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In the third of a series of articles, ‘In Conversation’, with academy trust CEOs, Michael Pain (Founder of Forum Strategy and author of Being The CEO) speaks with Andy Brown, CEO of Ad Astra Academy Trust, about the importance of operational leadership, ‘letting go’, and finding the balance between consistency and autonomy across trusts.
Andy Brown’s career as a school leader has closely reflected the changing education landscape. Since becoming a headteacher in 1996, he went on to become a National Leader of Education – supporting numerous primary schools across the North East of England. Andy’s commitment to building a culture of collaboration and school to school support was reflected in his being awarded an OBE in 2016. Like many of this generation of successful school leaders, Andy has seen his role evolve into one of CEO, seeing a collaboration of schools move to academy trust status as the Ad Astra Academy Trust. So, how has such a well-regarded and successful leader found the transition to the CEO role, and what tips can he share with those who are following in his footsteps?
“The big driver in becoming an academy trust was the ability to develop and have ownership of our own support services, rather than relying on the local authority”, says Andy. “Like many local authorities, those in the North East of England have faced significant reductions in budget, and as trusts began to emerge, we also found that much of the expertise and advice our schools needed and expected just didn’t exist in the LA. I wanted our schools – including my own at the time – to receive the highest standards, not only of school improvement support, but also of HR, IT, finance, estates, governance services, and all the other support that has a bearing on the success of our schools and our pupils. We wanted to be in control of our own destiny and not at the mercy of what was happening in organisations that ultimately we had no control over.”
We wanted to be in control of our own destiny and not at the mercy of what was happening in organisations
Andy’s confidence in creating an organisation that could provide these ‘highest standards’ depended on one thing – having what Jim Collins would describe as ‘the right people on the bus.’ “In terms of educational leadership, we had what it took to start a successful trust – though we’d need to build more capacity later. The trust was built on trust and respect – both myself and the other founding headteacher led strong schools. However, even more crucially I think, when building the trust we were well placed to develop the operational side through the leadership of Sue Lister, that is what has given us the platform to create this organisation. It’s an aspect that quite a few trusts underestimated early on – we all knew how to do school improvement, it was the corporate leadership aspect that needed great attention.”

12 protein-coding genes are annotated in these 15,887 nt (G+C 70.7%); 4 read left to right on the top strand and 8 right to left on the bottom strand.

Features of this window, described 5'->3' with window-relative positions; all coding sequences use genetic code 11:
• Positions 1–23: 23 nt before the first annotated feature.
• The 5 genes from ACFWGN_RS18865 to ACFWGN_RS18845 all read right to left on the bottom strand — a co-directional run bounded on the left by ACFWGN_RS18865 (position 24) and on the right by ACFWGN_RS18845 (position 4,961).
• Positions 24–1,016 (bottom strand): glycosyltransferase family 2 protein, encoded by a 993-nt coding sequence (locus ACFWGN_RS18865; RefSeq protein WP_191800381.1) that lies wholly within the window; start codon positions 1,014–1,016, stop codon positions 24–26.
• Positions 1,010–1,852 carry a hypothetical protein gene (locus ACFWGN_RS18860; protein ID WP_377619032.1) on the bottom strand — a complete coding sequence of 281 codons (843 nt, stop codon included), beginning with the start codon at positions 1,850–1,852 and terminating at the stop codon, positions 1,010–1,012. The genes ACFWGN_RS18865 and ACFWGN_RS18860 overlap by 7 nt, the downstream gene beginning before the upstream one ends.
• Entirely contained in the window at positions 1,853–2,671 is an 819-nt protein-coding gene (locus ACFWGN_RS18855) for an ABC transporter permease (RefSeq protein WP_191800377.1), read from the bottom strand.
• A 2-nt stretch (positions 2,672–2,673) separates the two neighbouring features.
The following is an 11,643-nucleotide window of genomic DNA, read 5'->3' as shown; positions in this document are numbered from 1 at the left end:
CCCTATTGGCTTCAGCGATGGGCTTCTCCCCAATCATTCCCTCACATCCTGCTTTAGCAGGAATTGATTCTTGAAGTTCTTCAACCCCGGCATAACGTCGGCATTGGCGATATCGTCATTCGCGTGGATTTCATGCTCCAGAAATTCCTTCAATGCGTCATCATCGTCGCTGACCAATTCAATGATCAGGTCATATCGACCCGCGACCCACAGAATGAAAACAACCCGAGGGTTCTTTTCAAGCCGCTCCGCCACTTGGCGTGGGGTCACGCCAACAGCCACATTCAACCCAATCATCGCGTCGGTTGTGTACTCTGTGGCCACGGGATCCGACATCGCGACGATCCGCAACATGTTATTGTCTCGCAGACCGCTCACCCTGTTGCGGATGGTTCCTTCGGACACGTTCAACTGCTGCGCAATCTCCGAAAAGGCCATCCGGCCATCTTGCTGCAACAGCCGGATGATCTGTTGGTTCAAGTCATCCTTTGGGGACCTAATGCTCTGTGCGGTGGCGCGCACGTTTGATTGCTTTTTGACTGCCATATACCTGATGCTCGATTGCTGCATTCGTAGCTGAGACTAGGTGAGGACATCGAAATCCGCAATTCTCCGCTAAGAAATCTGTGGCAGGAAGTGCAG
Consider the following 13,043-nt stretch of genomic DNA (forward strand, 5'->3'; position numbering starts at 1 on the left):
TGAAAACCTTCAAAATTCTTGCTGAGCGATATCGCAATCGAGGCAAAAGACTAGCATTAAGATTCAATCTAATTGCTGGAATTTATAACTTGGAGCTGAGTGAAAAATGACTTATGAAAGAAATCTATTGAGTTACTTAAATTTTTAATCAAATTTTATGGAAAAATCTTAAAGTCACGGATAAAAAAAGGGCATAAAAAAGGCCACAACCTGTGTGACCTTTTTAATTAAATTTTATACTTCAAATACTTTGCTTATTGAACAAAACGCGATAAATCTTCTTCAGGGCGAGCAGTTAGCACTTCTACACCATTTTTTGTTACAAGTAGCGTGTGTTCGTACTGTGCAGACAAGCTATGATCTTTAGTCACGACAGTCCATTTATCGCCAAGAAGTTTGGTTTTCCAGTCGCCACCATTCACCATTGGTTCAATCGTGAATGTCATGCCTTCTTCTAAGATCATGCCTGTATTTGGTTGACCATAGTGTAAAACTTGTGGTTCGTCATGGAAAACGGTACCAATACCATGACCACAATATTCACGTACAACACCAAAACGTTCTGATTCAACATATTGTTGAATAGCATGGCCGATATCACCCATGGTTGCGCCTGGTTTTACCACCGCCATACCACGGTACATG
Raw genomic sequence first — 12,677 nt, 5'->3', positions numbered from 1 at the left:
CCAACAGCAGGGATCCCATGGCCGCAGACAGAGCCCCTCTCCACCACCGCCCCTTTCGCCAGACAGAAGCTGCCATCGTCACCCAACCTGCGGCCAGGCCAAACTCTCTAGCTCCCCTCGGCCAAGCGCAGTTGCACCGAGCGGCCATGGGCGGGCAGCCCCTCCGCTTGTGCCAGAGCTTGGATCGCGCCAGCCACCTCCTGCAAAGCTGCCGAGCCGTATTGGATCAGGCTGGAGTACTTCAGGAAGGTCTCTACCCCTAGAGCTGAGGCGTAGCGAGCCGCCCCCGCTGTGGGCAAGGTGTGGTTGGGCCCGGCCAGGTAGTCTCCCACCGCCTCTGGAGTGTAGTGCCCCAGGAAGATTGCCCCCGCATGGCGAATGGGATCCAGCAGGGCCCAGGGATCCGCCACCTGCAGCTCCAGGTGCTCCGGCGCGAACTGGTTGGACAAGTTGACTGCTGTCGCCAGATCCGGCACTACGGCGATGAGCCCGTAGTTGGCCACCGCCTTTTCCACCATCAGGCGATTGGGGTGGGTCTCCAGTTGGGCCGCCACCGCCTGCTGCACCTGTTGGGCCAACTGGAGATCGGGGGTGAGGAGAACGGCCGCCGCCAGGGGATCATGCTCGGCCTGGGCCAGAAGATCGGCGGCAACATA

Sue has clearly played a huge part in Ad Astra’s successful development. As Head of Operations, she was handed the reigns to build the ‘back office’, ensuring that the trust’s school improvement and educational provision is underpinned by a firm operational foundation. “Sue’s role is predominately an operations role in the broadest sense, not simply a finance role, and that is crucial” says Andy. “She has been able to take a very strategic and overarching view of what the organisation – including our schools – needs to be sustainable, compliant and efficient. She has a great ability to translate that into the operational aspects of the trust’s work – she is the bridge between the strategic and the operational within our trust.”
“Sue’s role is predominately an operations role in the broadest sense, not simply a finance role, and that is crucial”